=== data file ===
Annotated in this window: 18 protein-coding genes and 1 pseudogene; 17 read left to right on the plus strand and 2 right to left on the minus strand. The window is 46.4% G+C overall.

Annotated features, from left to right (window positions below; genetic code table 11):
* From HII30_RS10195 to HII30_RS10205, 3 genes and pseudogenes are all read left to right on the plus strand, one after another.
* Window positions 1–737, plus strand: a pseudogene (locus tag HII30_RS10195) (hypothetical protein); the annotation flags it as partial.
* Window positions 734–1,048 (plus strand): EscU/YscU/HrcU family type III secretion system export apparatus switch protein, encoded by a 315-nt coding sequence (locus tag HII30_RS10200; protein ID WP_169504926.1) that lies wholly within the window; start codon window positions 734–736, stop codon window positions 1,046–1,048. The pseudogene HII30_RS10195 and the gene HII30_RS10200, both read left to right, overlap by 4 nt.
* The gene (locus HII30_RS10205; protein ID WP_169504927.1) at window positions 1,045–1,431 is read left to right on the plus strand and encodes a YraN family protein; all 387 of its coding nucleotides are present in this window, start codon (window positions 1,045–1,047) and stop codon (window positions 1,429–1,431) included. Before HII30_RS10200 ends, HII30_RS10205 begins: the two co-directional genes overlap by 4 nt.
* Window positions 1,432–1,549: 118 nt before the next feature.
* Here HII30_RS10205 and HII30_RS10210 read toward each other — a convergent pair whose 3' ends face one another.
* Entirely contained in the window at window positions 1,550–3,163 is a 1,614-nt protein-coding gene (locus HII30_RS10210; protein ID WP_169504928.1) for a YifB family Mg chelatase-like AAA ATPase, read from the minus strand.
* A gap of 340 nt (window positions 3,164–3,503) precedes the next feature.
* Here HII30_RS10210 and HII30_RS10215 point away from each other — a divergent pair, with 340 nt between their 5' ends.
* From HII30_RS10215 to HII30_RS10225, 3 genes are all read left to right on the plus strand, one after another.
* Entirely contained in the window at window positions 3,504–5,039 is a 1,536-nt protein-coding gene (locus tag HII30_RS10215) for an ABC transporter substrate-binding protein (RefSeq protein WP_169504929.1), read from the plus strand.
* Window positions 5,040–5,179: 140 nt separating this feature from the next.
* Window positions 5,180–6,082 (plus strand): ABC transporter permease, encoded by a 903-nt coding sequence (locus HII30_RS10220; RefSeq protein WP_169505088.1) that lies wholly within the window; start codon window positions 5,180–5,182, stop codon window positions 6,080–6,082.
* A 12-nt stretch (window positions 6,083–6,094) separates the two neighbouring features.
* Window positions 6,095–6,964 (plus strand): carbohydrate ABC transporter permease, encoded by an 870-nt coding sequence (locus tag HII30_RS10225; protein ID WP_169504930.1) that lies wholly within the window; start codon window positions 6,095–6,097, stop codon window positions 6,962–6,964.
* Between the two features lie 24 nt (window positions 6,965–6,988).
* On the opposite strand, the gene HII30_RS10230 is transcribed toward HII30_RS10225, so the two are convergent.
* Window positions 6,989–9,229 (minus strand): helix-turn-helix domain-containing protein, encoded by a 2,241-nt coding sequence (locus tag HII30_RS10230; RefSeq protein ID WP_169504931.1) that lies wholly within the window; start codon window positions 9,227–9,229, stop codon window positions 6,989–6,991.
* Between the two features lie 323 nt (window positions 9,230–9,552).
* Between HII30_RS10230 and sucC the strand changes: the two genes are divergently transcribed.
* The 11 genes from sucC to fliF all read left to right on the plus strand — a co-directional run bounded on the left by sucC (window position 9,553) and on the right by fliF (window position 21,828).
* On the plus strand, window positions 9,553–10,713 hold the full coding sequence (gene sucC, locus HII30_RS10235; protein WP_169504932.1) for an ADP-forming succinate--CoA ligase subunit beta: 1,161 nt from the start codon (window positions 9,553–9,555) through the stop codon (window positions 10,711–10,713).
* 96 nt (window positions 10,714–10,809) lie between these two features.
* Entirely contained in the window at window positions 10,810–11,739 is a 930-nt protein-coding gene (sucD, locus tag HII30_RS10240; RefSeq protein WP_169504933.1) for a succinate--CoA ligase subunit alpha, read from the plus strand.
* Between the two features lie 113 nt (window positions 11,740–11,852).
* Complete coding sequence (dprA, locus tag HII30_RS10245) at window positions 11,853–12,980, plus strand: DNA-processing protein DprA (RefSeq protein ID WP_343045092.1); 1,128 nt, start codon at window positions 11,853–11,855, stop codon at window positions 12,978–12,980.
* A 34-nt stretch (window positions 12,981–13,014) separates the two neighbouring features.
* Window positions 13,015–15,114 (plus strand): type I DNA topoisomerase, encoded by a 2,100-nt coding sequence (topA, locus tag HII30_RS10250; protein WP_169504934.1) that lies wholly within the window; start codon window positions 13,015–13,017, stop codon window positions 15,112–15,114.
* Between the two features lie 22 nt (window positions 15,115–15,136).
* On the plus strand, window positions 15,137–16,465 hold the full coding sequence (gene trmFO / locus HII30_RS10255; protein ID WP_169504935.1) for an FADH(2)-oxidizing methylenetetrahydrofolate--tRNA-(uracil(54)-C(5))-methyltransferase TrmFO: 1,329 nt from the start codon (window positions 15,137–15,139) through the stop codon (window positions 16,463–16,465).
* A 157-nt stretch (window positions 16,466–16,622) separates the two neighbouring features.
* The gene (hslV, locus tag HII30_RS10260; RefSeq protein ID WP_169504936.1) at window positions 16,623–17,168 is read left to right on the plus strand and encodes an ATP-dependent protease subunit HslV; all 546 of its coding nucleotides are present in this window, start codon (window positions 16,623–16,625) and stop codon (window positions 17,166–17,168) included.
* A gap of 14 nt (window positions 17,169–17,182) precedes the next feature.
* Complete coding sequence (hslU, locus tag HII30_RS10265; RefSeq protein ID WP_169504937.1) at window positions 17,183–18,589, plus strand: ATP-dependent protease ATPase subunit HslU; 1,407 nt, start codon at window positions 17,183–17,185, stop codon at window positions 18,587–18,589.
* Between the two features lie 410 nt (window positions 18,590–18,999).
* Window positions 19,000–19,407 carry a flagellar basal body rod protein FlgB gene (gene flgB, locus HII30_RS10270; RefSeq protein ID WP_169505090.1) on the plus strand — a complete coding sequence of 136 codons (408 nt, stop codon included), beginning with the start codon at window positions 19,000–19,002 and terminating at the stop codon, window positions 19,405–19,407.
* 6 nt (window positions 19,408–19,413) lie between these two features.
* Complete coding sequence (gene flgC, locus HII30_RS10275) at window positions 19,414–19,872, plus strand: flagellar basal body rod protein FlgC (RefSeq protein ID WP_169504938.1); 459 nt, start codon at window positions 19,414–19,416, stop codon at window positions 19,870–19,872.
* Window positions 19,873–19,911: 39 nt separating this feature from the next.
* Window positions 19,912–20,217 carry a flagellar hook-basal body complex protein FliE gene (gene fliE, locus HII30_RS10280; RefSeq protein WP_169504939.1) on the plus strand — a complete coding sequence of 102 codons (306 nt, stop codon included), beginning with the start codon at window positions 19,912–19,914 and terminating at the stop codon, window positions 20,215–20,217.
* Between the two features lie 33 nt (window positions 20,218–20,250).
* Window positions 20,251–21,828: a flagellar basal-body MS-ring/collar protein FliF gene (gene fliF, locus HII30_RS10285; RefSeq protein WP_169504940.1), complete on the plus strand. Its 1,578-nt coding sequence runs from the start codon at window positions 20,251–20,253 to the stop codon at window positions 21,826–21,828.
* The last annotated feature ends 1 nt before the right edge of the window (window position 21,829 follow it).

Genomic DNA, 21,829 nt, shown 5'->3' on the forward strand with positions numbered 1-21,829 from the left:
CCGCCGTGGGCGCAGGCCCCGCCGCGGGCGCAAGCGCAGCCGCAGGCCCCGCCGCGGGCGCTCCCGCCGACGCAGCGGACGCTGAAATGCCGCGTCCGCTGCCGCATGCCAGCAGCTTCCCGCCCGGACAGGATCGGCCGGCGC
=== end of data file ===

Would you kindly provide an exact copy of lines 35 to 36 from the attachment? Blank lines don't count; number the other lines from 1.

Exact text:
* A gap of 14 nt (window positions 17,169–17,182) precedes the next feature.
* Complete coding sequence (hslU, locus tag HII30_RS10265; RefSeq protein ID WP_169504937.1) at window positions 17,183–18,589, plus strand: ATP-dependent protease ATPase subunit HslU; 1,407 nt, start codon at window positions 17,183–17,185, stop codon at window positions 18,587–18,589.